I rarely run giveaways on my blog, but with one in October and one in December, it may seem as though all the buses have arrived here at once. I know you probably would have actually withered away to a sad little heap if you were actually stood waiting at a bus stop for two months…but it's relative. Anyway, the Number 8 bus has arrived. (Say what?! There's 8 fat quarters in the stack I'm about to give away and it's quite a nice bulbous-looking number, so if a bus has to stop at my blog, then I'd have a preference for it being the Number 8).


This is a glorious little stack of Violet Craft's Brambleberry Ridge, that Elephant in my Handbag, one of my blog sponsors, are offering up to you. Stephanie and Jo were kind enough to let me take my pick of what I wanted to share with you and I was really keen to see this fabric collection in strokeable proximity (but don't let that put you off!) and thought you might love it too.


Brambleberry Ridge is actually several hundred times nicer than I even imagined it to be and I'm feeling slightly pained by having to give it away. It's partly a tactile thing. I'd anticipated a fabric with so much gold printing to feel a little crispier than regular quilting cotton (the golds I've come into contact with in the past often have), but it's actually entirely the opposite. To me, this cotton feels slightly more silky and fine than standard quilting cotton (I can't determine whether it is actually a different base cloth or not and I'm not familiar enough with Micheal Miller fabrics generally to be able to compare it against their other lines - this may just be how their fabrics feel, or it could be the effect of the gold - either way, it's lovely and my husband agrees that I'm not imagining it and that it's curiously softer than my other quilting cottons in his period of brief enforced fabric stroking). It's just really quite divine.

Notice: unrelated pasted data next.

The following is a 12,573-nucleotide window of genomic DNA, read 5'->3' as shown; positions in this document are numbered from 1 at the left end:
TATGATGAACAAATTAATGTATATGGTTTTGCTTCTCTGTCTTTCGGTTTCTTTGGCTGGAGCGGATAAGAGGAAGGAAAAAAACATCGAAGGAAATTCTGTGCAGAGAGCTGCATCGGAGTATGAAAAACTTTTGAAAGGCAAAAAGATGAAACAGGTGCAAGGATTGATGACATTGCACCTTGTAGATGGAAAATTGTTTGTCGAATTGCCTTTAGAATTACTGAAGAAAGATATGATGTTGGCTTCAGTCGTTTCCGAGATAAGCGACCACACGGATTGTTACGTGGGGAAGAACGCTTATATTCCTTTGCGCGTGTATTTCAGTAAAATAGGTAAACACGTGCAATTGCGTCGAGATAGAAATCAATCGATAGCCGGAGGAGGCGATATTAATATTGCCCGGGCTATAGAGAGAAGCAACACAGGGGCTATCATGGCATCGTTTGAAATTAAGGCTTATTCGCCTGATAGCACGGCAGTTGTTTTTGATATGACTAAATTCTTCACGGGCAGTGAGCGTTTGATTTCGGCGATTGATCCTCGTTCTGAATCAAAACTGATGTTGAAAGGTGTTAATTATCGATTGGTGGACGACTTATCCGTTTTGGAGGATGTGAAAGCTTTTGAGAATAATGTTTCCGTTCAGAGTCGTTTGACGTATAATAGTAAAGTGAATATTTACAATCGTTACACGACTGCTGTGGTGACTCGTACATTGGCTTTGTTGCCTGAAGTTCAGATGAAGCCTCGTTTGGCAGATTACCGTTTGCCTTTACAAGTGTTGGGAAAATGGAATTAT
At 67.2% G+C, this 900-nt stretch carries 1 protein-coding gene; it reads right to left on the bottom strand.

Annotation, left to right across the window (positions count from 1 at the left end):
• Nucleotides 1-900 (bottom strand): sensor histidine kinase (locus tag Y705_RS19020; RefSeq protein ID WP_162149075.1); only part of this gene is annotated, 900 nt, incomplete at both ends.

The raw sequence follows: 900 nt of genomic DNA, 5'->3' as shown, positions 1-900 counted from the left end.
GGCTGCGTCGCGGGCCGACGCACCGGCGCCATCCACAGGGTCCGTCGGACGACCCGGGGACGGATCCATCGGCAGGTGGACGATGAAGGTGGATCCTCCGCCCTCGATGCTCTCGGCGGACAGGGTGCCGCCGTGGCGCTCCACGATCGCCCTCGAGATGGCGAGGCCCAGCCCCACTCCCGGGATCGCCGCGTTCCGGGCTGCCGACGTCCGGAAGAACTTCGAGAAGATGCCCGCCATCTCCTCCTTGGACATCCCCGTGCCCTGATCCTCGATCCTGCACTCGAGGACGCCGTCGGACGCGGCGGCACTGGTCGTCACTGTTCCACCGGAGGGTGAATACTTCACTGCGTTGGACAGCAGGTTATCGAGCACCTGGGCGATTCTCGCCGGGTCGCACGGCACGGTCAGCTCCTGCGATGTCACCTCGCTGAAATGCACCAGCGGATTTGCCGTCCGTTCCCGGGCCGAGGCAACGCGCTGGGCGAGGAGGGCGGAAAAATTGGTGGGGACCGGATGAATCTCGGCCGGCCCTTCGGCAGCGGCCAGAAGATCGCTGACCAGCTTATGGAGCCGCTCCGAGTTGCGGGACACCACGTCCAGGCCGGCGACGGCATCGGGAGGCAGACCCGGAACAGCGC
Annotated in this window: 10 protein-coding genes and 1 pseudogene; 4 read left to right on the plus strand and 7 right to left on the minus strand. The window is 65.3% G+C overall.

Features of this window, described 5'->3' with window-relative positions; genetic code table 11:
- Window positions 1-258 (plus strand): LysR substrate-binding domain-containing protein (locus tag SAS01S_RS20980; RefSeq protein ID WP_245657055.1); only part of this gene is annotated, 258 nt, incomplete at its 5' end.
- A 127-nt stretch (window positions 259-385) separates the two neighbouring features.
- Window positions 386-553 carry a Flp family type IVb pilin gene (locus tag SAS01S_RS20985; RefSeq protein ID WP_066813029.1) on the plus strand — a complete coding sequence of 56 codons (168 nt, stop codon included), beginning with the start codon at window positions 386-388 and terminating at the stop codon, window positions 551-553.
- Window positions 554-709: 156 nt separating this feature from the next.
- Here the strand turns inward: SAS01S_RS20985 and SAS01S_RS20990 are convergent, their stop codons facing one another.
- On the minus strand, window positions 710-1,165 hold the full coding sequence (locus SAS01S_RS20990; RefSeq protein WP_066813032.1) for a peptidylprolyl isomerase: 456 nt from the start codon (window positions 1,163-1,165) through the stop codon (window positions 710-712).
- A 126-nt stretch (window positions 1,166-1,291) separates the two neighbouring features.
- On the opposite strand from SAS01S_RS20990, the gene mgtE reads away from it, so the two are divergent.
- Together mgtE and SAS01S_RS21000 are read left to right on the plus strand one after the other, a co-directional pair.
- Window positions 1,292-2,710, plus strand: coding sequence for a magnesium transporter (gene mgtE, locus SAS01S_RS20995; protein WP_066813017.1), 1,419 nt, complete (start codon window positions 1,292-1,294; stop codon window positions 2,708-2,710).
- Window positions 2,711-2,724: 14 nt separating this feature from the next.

And then there's the colours…these two above are my favourite. I just think they're perfection. They remind me of peppermint creams (which are also perfection).


I remember my mother giving me my first peppermint cream when I was about four years old on the long journey north to see relatives. She passed it through the gap in the front seats to where I was sitting in the dark with my sister in the back of our little Alfa Sud and when I put it in my mouth and it melted on my tongue, my little four-year-old tastebuds and mind may have actually imploded. Even now, handmade peppermint creams are one of my favourite foods on earth, although I don't think I've ever tasted any as good as the ones that I ate on that late night journey. My mother had bought them at a school fate or cake sale earlier that day and I've never been able to recreate a peppermint cream that tastes quite as perfect, but if you'd like my almost perfect recipe for the ones above, you can find it in my archives here. They are delicious (she said, immodestly).


Anyway, these gorgeous fabrics are currently sitting on the back of my chair (in a non-leant-upon way - I'm slightly clueless as to why I chose a chair with a back, as I never actually sit back when I'm typing or sewing, but I really adore this chair, so it possibly earned its place for aesthetic reasons) until I post them off to one of you.


Here's what you have to do to enter: just tell me one of your own memories - adult or childhood - of an amazing meal or food that you still long to recreate exactly or can still almost taste when you think of it. Or indeed, if there's a certain fabric collection that reminds you of a certain food I'd love to hear about that too.

Florence x

Ps. The latter suggestion makes me think that's some odd variation of colour synesthesia (where names and words are linked in the person's mind by colour - I have this and I'm guessing a lot of visual thinkers do too). Fabric Eatesthesia?

Pps. You can currently get 10% off at Elephant in my Handbag using the code 'FLOSSIE'.